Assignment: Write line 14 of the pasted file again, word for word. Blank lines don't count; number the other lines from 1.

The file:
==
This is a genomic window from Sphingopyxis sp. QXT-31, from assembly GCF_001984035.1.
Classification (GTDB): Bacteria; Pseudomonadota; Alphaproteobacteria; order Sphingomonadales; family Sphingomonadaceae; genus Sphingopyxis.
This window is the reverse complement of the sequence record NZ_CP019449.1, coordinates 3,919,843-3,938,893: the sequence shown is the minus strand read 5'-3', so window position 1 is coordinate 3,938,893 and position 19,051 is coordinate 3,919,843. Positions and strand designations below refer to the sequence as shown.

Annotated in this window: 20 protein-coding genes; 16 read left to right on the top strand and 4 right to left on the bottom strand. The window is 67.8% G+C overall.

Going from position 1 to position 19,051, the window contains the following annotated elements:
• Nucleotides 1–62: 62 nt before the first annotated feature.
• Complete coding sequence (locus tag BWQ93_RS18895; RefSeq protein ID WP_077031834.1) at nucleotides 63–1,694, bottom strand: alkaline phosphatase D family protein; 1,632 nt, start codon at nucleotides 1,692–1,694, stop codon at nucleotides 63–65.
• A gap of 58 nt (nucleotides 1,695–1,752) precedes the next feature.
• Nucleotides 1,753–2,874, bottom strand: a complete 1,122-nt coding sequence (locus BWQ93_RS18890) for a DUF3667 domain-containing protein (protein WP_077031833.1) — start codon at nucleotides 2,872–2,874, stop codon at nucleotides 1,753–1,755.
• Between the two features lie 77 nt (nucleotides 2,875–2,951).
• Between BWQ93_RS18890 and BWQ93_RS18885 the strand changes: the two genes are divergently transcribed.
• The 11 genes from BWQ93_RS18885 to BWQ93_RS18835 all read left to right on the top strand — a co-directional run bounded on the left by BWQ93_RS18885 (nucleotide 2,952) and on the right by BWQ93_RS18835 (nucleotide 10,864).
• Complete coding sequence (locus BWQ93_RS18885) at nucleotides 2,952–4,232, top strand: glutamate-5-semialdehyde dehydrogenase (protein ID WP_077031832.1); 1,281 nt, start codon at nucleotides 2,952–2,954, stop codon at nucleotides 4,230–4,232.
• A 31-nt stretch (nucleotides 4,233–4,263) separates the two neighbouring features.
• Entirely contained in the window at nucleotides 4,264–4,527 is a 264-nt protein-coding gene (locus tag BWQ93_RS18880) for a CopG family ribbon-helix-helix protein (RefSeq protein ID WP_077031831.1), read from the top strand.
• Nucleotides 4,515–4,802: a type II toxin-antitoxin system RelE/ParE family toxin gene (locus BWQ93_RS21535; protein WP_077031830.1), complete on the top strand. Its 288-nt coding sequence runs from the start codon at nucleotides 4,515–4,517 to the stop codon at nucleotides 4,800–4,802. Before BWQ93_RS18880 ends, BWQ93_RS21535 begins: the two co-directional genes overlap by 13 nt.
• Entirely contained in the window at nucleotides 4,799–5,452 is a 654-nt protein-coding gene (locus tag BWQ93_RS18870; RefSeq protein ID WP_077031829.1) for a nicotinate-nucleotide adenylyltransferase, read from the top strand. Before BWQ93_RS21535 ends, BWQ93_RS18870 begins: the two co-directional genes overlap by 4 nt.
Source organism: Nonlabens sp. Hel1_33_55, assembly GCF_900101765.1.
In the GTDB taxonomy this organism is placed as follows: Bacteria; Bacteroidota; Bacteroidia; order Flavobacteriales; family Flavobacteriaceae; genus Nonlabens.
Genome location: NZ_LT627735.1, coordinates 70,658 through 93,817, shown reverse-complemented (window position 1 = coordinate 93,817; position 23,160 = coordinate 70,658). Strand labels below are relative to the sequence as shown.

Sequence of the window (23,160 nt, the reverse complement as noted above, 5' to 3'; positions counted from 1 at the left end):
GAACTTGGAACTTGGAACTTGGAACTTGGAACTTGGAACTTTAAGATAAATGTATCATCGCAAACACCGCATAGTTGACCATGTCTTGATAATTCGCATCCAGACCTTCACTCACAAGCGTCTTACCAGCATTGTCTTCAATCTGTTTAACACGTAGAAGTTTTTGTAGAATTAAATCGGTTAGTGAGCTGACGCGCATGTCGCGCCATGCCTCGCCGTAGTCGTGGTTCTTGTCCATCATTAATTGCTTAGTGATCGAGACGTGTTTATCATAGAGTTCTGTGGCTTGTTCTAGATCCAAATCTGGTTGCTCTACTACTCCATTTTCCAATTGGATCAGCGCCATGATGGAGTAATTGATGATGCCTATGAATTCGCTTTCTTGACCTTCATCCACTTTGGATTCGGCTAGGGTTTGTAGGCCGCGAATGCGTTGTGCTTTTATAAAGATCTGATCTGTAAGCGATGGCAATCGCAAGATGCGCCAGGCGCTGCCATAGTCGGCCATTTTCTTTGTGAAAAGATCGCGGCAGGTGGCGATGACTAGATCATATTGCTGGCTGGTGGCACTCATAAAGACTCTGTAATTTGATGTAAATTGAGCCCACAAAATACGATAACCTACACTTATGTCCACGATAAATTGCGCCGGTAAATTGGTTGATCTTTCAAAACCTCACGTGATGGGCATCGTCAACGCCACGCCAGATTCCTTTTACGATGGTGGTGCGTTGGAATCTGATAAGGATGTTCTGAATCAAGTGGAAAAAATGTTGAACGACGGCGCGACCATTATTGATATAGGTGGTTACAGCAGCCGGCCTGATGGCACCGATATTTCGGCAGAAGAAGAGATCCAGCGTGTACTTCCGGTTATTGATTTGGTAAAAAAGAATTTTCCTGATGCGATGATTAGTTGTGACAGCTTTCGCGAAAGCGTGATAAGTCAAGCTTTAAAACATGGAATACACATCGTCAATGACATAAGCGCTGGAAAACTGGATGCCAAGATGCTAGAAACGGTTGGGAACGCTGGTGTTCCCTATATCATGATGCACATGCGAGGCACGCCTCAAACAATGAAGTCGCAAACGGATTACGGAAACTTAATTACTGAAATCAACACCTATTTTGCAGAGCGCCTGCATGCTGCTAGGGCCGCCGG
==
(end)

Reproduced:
• A 31-nt stretch (nucleotides 4,233–4,263) separates the two neighbouring features.